Lant Pritchett—a professor of the practice of international development at the Harvard Kennedy School—has been leading a campaign against the election of Jim Kim to the World Bank presidency. Although he isn’t the only critic of Kim’s nomination, he is among the most vocal and prominent. Many of his criticisms have been amplified and echoed by other leading development economists like William Easterly at New York University and several people associated with the Center for Global Development in Washington, DC.
Over the past few weeks, Pritchett has questioned Kim’s qualifications, saying a lack of training in economics and experience in world finance should disqualify him from consideration for the post. He has further suggested that the nomination is about the arrogance of U.S. power and hegemony over the institution and that he should step aside for a merit-based election in which the Nigerian candidate for the post, Ngozi Okonjo-Iweala, a World Bank, Harvard and MIT alum and finance minister of Nigeria would sweep to victory.
A few days ago, Pritchett wrote an article in The New Republic (TNR), which finally comes clean about the real reasons for the escalating campaign of opposition to Jim Kim. The piece for TNR is called “Why Obama’s World Bank Pick Is Proving So Controversial.” The title again is an overreach: it should really read “Why Obama’s World Bank Pick Is Proving So Controversial to Me and My Friends.” Jim Kim has extensive support around the world for his candidacy, but Pritchett’s objections to Kim all really boil down to an understanding of “development.”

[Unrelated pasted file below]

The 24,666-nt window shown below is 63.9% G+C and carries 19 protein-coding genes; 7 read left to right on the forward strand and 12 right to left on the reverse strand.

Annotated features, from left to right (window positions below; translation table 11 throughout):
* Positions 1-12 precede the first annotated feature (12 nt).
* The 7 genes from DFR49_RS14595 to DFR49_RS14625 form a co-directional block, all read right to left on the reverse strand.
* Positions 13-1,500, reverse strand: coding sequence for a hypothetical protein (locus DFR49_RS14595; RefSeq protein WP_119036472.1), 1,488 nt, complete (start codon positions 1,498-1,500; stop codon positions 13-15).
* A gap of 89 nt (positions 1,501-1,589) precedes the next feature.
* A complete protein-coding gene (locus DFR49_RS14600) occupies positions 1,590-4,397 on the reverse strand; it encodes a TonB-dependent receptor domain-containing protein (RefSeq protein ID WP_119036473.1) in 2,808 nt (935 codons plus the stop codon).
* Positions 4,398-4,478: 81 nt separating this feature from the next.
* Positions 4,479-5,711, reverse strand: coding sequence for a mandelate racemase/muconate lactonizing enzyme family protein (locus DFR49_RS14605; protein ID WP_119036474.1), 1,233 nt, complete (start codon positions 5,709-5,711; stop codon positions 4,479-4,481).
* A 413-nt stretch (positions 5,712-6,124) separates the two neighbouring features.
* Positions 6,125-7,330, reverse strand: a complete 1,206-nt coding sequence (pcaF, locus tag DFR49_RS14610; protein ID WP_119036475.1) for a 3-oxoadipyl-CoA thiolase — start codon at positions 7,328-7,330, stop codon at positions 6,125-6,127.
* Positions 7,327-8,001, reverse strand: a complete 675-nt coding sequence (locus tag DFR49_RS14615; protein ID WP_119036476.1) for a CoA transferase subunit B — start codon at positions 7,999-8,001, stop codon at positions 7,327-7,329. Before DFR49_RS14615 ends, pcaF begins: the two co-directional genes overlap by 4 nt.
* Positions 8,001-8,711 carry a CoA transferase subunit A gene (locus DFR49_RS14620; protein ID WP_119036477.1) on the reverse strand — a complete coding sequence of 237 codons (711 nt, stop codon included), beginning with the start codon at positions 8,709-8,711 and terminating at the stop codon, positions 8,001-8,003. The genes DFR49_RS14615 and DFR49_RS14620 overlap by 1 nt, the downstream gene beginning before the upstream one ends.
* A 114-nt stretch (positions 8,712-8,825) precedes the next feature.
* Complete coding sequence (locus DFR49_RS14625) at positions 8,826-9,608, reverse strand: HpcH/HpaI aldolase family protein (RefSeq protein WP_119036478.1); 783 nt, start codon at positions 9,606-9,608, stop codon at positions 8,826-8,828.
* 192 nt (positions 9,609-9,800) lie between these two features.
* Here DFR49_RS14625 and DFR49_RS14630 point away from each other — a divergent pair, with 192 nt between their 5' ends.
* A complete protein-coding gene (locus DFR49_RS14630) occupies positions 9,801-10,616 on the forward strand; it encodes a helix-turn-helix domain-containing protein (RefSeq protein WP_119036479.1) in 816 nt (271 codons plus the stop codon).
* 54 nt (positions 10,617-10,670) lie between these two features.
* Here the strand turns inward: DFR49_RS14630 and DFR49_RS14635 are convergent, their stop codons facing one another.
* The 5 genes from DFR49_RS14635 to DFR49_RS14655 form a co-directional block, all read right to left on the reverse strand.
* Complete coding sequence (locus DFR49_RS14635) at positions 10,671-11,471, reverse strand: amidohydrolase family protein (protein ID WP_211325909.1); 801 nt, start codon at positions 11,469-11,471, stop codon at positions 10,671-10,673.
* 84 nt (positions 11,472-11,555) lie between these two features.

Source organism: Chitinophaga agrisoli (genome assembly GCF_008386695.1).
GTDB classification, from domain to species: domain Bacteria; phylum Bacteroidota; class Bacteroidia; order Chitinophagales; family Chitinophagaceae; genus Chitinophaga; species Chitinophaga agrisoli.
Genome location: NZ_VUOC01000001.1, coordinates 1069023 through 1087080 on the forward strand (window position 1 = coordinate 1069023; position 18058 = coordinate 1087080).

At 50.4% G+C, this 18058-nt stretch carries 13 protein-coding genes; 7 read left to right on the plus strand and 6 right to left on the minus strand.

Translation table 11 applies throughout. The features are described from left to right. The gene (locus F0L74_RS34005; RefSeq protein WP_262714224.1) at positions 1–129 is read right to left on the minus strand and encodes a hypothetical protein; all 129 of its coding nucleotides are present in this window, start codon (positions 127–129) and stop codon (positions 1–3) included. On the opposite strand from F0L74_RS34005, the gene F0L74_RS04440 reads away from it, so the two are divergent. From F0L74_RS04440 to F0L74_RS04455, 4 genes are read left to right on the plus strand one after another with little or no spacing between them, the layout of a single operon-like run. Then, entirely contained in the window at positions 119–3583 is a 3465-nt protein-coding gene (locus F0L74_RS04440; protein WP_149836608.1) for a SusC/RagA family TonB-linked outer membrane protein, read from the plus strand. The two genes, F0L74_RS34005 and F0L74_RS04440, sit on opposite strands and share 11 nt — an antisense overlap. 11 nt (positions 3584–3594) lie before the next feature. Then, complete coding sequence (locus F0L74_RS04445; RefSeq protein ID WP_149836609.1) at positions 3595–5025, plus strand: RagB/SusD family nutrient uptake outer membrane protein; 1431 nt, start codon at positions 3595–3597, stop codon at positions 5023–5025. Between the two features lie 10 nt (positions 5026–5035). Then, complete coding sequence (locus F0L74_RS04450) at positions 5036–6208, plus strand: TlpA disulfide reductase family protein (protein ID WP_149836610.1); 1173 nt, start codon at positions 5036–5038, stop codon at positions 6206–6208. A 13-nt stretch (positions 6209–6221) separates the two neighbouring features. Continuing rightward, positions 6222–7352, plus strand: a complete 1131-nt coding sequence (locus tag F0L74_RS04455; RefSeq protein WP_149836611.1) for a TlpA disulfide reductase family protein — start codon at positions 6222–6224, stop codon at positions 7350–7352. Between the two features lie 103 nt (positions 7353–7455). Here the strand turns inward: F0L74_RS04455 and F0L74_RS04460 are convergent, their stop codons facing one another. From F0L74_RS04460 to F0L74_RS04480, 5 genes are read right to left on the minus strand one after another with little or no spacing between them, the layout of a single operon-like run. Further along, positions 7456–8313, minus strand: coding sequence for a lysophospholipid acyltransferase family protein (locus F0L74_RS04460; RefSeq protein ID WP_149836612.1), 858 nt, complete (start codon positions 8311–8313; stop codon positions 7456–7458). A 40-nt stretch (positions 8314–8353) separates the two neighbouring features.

Two Kinds of Development
Pritchett in the TNR posits two kinds of development: national development and humane development. National development “would involve the natural replication of the four-fold historical transformation of the developed nation-states: Economies would become more productive and hence support broad-based prosperity, polities would become more fully responsive to their citizens, administration would become more capable, and societies would become more equal as birth-based distinctions (such as class and caste) and divisive identities (of kith and clan) faded in favor of modern social relationships. Note that each of these was something that would happen not just to individuals but to a country.”